A “fact check” by The Associated Press immediately challenged the president’s remarks, claiming, “There’s no evidence that suicides will rise dramatically if nationwide social-distancing guidelines that have closed many businesses and are expected to trigger a spike in unemployment stay in place.”

But the AP is wrong, according to numerous studies linking unemployment rates with suicide.

During the first year of the Great Depression, the U.S. suicide rate increased dramatically.

Additionally, researchers from the University of Oxford found more than 10,000 “economic suicides” associated with the Great Recession in the U.S., Canada and Europe from 2008 to 2010, Forbes reported.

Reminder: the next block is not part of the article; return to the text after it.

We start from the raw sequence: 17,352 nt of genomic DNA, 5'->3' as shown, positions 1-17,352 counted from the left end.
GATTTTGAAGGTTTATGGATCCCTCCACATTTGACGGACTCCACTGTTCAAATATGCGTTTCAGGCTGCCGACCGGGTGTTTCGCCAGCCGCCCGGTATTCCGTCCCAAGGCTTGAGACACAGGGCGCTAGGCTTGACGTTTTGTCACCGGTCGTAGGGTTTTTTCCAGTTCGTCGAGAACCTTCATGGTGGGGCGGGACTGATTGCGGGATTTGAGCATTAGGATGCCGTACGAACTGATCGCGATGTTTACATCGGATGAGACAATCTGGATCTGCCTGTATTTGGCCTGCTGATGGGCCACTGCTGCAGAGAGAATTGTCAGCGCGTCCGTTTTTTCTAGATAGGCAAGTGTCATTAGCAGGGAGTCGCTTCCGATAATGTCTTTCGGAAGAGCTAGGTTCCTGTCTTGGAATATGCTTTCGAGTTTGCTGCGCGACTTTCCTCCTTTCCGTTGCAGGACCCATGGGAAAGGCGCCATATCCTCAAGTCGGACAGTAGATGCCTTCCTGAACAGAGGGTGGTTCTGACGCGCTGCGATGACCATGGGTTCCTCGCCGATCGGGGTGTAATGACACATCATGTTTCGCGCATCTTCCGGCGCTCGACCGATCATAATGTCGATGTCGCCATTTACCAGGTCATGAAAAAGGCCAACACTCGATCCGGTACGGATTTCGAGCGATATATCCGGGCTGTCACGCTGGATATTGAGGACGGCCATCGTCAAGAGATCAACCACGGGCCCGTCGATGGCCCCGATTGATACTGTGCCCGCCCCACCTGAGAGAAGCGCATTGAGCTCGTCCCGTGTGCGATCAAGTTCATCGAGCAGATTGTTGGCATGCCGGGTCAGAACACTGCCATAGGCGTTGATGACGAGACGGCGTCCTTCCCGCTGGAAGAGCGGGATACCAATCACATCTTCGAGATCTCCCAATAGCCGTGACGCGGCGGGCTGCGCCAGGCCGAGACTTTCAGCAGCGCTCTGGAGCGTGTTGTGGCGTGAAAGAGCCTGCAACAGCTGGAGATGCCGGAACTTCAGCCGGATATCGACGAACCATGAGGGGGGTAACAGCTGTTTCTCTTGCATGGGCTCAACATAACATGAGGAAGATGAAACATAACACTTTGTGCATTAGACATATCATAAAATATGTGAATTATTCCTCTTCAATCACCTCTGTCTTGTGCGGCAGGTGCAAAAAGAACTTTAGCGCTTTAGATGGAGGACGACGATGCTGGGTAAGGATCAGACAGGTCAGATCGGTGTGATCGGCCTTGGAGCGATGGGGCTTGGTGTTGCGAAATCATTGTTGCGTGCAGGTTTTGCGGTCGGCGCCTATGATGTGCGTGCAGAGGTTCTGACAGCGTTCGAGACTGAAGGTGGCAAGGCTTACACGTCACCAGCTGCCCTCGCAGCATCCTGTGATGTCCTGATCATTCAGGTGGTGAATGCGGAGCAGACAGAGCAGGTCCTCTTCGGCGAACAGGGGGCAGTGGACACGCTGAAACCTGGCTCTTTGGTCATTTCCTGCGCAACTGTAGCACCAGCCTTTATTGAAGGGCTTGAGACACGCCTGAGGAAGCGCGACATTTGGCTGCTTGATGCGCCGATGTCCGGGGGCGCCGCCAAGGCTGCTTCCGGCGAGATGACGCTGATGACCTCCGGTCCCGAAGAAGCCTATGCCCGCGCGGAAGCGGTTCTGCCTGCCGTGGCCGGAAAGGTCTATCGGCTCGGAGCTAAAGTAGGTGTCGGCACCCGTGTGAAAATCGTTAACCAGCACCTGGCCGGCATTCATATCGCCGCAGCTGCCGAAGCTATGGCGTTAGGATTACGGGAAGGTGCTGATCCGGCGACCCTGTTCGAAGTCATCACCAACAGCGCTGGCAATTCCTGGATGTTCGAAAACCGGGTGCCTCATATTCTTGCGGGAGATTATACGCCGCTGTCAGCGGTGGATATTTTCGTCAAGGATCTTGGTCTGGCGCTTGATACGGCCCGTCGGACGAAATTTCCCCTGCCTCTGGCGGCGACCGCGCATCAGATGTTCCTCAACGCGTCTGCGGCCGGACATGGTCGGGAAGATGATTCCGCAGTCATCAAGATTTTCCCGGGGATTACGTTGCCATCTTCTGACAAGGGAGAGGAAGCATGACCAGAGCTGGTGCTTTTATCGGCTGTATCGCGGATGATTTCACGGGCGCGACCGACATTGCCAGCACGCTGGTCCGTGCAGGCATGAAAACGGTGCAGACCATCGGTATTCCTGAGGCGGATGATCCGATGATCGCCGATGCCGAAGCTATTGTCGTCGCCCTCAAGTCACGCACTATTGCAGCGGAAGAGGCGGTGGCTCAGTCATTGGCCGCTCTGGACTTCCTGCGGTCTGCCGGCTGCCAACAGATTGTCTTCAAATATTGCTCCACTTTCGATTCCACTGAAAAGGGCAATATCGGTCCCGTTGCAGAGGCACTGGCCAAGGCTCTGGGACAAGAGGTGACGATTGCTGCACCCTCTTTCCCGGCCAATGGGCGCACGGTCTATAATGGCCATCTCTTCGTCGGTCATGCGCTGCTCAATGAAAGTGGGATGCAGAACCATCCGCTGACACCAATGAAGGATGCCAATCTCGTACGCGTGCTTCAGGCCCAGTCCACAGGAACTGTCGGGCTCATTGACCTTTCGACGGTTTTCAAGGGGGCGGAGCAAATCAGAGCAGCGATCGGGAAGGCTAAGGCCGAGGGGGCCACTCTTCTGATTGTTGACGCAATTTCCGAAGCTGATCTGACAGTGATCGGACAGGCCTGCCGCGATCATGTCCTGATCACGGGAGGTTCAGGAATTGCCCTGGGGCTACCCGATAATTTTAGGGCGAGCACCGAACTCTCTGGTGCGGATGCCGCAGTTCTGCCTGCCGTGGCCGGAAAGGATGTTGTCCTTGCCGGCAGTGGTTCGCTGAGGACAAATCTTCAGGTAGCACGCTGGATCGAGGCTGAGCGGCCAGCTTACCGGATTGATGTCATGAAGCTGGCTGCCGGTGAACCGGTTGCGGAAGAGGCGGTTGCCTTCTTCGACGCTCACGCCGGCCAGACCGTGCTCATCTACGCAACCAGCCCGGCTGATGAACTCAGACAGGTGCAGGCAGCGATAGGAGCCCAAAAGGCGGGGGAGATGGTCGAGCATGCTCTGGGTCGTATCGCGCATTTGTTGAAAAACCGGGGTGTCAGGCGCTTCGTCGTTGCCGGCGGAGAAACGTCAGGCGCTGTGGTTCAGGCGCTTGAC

Even the far-left Washington Post reported in 2015 that “suicide rates rise and fall with the economy.”

As the country potentially prepares to commit economic suicide brought on by extreme social distancing guidelines, there are also mental health and substance abuse issues to consider.

CNN reported 17 percent of unemployed Americans self-reported being dependent on illicit drugs and alcohol in 2015.

Like so many other Americans, I have tried to be a good citizen. I kept my children home a week before my state closed schools. I stay home with them and have gotten quite familiar with the squirrels that live outside my window.

My only question: How long is this sustainable? What about the folks dependent on their careers and going to work to make ends meet?